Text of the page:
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Egyptian Vulture

Neophron percnopterus
Egyptian Vultures are relatively small Vultures that can be found in parts of Europe, North Africa, and Asia. They are predominantly white, with bald faces and dark flight feathers.

Though carrion does make up a large chunk of their meals, Egyptian Vultures also feed on live prey, including insects, reptiles, and small mammals. They have also figured out how to crack open bird eggs with rocks, and will feast on those as well. These Vultures are sight hunters, and will soar about looking for prey. They also take cues from other Vulture species; when those birds dive down to eat, the Egyptian Vulture follows suit.

Egyptian Vultures mate for life, and they typically return to the same nest year after year. Two eggs are laid at a time, which make up almost 10% of the female's body mass.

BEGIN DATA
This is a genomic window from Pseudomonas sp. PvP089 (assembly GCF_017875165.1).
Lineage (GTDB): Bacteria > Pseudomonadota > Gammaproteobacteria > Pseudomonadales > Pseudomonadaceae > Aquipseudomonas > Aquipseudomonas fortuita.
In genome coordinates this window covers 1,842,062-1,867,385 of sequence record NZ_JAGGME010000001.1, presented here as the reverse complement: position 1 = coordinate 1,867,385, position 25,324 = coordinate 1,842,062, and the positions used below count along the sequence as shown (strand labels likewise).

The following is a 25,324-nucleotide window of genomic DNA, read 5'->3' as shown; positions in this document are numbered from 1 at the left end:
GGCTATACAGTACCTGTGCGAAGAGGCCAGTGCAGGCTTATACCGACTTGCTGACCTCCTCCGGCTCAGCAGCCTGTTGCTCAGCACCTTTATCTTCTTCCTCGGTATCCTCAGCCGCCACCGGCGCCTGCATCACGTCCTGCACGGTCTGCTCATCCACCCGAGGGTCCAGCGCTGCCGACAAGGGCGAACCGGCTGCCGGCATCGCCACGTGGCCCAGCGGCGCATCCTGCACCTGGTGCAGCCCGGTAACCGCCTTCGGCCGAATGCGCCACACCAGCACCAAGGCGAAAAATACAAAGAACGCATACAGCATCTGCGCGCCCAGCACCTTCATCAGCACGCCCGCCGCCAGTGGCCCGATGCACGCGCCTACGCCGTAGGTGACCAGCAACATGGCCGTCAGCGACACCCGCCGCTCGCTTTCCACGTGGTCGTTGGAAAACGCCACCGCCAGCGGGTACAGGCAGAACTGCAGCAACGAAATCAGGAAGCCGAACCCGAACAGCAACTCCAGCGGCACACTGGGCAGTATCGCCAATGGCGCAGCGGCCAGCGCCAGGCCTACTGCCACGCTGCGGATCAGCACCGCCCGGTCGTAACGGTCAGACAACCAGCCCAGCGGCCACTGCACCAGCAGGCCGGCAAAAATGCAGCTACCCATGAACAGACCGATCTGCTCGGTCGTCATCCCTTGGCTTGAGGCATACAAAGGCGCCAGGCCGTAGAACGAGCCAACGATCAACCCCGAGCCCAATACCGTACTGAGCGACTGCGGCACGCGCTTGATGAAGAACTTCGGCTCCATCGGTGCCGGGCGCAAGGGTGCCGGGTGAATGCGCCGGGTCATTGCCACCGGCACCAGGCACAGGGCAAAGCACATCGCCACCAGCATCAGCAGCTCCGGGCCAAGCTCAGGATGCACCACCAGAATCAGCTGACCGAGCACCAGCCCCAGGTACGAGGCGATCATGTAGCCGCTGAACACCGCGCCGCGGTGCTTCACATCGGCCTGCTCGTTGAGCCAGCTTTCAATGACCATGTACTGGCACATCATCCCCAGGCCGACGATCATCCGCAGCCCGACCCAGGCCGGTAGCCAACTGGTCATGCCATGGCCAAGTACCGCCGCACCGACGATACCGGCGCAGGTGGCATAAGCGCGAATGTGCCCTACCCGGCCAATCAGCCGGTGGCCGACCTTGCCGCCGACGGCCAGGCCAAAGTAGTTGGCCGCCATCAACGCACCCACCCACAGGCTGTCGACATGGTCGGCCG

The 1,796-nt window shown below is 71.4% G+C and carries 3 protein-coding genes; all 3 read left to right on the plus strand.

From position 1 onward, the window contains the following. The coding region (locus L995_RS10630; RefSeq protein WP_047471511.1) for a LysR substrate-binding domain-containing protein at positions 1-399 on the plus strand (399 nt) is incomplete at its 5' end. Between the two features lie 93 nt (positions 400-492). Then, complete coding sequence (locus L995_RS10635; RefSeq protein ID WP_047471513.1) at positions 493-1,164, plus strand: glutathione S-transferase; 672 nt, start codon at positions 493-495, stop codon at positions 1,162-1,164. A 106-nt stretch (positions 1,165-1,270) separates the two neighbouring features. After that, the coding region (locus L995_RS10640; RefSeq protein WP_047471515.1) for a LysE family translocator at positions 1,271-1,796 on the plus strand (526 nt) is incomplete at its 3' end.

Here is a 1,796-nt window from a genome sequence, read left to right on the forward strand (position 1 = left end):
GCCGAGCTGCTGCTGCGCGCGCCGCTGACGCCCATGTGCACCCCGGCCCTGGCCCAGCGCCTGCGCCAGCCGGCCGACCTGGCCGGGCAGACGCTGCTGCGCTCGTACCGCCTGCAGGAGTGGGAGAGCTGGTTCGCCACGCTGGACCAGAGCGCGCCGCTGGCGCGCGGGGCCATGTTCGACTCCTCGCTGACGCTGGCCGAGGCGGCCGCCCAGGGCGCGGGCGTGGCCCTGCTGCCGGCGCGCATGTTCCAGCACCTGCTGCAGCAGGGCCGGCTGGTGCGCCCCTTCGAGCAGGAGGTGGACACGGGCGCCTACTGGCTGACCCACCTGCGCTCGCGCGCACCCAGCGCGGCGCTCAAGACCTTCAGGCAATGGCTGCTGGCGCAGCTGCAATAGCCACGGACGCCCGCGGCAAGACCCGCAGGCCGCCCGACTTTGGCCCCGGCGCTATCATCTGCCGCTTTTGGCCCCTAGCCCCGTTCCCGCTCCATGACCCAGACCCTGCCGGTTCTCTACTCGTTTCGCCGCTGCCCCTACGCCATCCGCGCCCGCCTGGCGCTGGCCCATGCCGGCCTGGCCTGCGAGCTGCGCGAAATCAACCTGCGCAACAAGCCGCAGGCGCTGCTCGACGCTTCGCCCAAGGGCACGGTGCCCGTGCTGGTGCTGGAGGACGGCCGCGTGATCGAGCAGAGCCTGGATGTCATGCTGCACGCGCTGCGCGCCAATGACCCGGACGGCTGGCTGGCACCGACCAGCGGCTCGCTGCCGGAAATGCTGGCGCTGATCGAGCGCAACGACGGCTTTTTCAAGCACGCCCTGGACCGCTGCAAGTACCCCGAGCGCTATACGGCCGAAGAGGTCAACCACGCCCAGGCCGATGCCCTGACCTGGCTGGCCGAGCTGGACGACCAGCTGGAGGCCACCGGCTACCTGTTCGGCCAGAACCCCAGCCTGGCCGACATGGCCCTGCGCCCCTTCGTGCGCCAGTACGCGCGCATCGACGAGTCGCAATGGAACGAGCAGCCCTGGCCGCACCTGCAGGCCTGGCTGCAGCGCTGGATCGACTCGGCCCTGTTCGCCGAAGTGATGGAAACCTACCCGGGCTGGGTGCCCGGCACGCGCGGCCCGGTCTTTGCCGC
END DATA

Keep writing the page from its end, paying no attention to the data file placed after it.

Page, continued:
The species is currently at risk, due to a whole slew of reasons. Habitat loss, hunting, poisoning, turbine collisions, collection for traditional medicines, and Avian pox have all played a part. There are probably about 40,000 adult birds in the world.

IUCN Status : Endangered
Location : Europe, North Africa, parts of Asia
Size : Length up to 28in (70cm), Wingspan up to 5.6ft (1.7m)
Classification : Phylum : Chordata -- Class : Aves -- Order : Accipitriformes
Family : Accipitridae -- Genus : Neophron -- Species : N. percnopterus


  1. It almost looks hawkish. Very unlike the vultures I am familiar with.


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